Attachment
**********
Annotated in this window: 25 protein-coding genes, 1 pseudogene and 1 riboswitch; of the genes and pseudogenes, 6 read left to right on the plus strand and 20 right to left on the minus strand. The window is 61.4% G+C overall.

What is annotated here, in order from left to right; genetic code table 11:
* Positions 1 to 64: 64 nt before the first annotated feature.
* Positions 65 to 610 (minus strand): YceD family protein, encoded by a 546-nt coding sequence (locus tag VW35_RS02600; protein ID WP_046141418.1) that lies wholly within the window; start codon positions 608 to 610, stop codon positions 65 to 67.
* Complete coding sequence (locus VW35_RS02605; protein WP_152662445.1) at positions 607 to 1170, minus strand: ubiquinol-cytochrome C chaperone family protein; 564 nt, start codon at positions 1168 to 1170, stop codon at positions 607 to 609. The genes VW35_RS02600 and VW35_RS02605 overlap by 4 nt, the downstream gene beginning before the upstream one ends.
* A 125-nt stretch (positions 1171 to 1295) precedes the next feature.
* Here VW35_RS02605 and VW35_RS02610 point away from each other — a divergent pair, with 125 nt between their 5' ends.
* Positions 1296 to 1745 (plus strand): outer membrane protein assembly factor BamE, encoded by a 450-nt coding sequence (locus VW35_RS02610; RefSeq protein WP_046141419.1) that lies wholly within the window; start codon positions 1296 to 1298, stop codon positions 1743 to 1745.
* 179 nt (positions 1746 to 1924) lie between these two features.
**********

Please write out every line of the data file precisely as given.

Annotated in this window: 25 protein-coding genes, 1 pseudogene and 1 riboswitch; of the genes and pseudogenes, 6 read left to right on the plus strand and 20 right to left on the minus strand. The window is 61.4% G+C overall.

What is annotated here, in order from left to right; genetic code table 11:
* Positions 1 to 64: 64 nt before the first annotated feature.
* Positions 65 to 610 (minus strand): YceD family protein, encoded by a 546-nt coding sequence (locus tag VW35_RS02600; protein ID WP_046141418.1) that lies wholly within the window; start codon positions 608 to 610, stop codon positions 65 to 67.
* Complete coding sequence (locus VW35_RS02605; protein WP_152662445.1) at positions 607 to 1170, minus strand: ubiquinol-cytochrome C chaperone family protein; 564 nt, start codon at positions 1168 to 1170, stop codon at positions 607 to 609. The genes VW35_RS02600 and VW35_RS02605 overlap by 4 nt, the downstream gene beginning before the upstream one ends.
* A 125-nt stretch (positions 1171 to 1295) precedes the next feature.
* Here VW35_RS02605 and VW35_RS02610 point away from each other — a divergent pair, with 125 nt between their 5' ends.
* Positions 1296 to 1745 (plus strand): outer membrane protein assembly factor BamE, encoded by a 450-nt coding sequence (locus VW35_RS02610; RefSeq protein WP_046141419.1) that lies wholly within the window; start codon positions 1296 to 1298, stop codon positions 1743 to 1745.
* 179 nt (positions 1746 to 1924) lie between these two features.